Archive for February, 2012

Upcoming Appearance – WonderCon 2012

I’ll be on the following panel at WonderCon on Sunday, March 18, starting at 1:30:

1:30-2:30 Cityscapes AKA Picking on Los Angeles— How does setting inform story? Travel through Victorian London to contemporary Southern California to a postapocalyptic landscape with special guest Richard Kadrey (Sandman Slim) and fellow authors Greg Van Eekhout (The Boy at the End of the World), Daniel Wilson (Robopocalypse), and Tim Powers (Hide Me Among the Graves) in discussion with Maryelizabeth Hart of Mysterious Galaxy. Room 213

I’ll also be signing at 12:00pm at the Mysterious Galaxy booth.

WonderCon, of course, is the comic book/media/popular entertainment convention put on by the same people who run San Diego Comic-Con. Normally it’s held in San Francisco, but because they’re doing major renovations to the Moscone Center, this year they’re having it in Anaheim.

Here’s the full Sunday line-up.

You should totally come.

The Boy at the End of the World – Andre Norton om nom

So, The Boy at the End of the World is a nominee for the Andre Norton Award for Young Adult Science Fiction and Fantasy! (This is an award voted on by the membership of the Science Fiction & Fantasy Writers of America at the same time as Nebula Awards.)

I’ve known since last week, when SFWA president John Scalzi called to tell me, and so thick am I that not even after he said, “So, as you probably know, you wrote a book called The Boy at the End of the World” did I realize what the call was about. I’m truly surprised that my book made it onto the ballot, and it’s really amazing to see it listed there with works by so many writers whom I admire and respect. It’s especially neat to see my book in the same category as The Girl of Fire and Thorns by Rae Carson, since I workshopped The Boy at the End of the World with Rae at Blue Heaven, and it’s a much better book because of her feedback. Also, Rae’s book is really, really, really good.

So, in short: surprised, honored, and touched by all the congratulatory messages. Thank you!

And thanks to everyone who read the book and liked it enough to recommend or nominate it for the Norton, or told someone to read it, or even just read it and silently enjoyed it, or, heck, read it and didn’t particularly like it but gave it a shot. I really do appreciate it.


Above World

I know people are sometimes suspicious when they see books blurbed by friends of the author. That’s understandable. I was in the position with my first book of having to hunt blurbs from friends, and it made me feel squicky.

So, when I have the good fortune to read a great book in ARC form or in manuscript, and I am moved to think complimentary thoughts about said book, and I think a blurb from me might be even remotely, possibly, useful, I don’t wait to be asked. I volunteer, preferably directly to the author’s agent or editor. I don’t even necessarily expect anyone to use my blurbs.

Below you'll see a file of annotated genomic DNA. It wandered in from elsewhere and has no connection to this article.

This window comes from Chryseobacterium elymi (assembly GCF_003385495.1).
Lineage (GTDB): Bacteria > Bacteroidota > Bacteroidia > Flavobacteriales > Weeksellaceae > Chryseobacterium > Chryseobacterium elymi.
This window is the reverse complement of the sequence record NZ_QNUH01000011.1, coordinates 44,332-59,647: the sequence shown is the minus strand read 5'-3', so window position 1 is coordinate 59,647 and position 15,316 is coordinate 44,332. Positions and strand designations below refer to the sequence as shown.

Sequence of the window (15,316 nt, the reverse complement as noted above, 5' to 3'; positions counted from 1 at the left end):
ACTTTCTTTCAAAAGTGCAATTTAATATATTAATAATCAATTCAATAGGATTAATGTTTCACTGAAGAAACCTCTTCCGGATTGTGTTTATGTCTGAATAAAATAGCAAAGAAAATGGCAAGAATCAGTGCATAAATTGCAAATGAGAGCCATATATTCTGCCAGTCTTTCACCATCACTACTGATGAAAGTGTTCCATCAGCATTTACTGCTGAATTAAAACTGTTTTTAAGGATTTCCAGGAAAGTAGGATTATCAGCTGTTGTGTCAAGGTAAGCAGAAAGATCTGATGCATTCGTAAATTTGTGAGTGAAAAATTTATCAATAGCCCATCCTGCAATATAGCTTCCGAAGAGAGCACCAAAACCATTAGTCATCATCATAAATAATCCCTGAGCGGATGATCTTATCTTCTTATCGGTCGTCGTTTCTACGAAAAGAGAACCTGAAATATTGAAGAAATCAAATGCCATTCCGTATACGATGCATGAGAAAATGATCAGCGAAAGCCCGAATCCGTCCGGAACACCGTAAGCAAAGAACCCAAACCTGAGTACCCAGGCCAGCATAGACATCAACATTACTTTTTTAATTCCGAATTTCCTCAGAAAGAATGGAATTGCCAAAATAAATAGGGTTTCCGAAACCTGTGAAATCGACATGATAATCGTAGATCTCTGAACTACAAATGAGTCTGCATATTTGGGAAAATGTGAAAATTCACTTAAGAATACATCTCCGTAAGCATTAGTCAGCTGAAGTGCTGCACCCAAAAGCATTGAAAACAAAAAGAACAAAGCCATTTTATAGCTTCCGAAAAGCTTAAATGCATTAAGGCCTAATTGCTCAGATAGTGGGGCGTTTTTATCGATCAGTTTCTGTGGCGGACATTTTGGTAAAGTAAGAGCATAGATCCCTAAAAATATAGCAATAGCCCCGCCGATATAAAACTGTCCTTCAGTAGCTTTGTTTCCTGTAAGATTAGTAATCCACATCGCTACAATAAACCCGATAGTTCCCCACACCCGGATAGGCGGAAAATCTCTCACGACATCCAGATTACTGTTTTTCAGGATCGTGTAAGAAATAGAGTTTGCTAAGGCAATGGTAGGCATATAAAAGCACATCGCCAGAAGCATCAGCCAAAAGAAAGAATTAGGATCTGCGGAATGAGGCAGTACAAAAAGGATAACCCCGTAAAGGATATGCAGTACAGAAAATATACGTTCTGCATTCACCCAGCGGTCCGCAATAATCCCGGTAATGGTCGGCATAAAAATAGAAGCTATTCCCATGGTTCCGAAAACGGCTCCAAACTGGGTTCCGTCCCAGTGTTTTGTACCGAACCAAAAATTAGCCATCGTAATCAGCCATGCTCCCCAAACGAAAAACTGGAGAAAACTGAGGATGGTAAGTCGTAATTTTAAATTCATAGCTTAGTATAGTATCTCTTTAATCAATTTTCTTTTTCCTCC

As it turns out, this year begins with three consecutive months in which friends have books coming out bearing my blurbs. Last month, it was Winterling by Sarah Prineas (see what I wrote here). Next month, it’ll be Wide Open by Deb Coates.

This month (today, in fact), it’s Above World by Jenn Reese.

I wrote Jenn’s editor and said, in short, “Hey, I read Jenn’s book and I loved it, would you like a blurb?” and Jenn’s editor said, in sum, “Sure!” and I wrote a blurb and sent it to her and I was surprised and delighted when I saw it made the back cover. And here it is now in it’s original, unedited form:

Jenn Reese’s richly imagined future teems with biotech mer people and mighty centaurs, but her characters remain so very human, driven by friendship, love, and courage.  Above World delivers thunderously exciting action worthy of a summer blockbuster, but the battles and perils never get in the way of its universal story about growing up. I’d choose Jenn Reese’s characters as my companions on any adventure.

I really do think it’s a terrific book. I’m excited for Jenn, and I’m excited for all the readers, both kid and adult, who get to read it for the first time.

Little League

I only discovered Little League, like, seven minutes ago, but it’s already my new favorite comic strip. I love the adorabliosity of it, and I love the character designs and tone. The aged newsprint look of the gutters is a particularly nice touch. If DC’s smart, they’ll pay Yale Stewart to produce more strips and present them in a way that gives him a bigger audience. At the very least, they should leave him alone and let him continue.

See the Little League archive.



Just a quick note: Due to a family commitment that I have failed to weasel my way out of, I won’t be able to attend Con-Dor this year as I’d planned. If you were hoping to see me there, I suggest you alter your goals and instead see someone else, such as one of the dozens of guests or hundreds of attendees who actually will be there.

With regrets,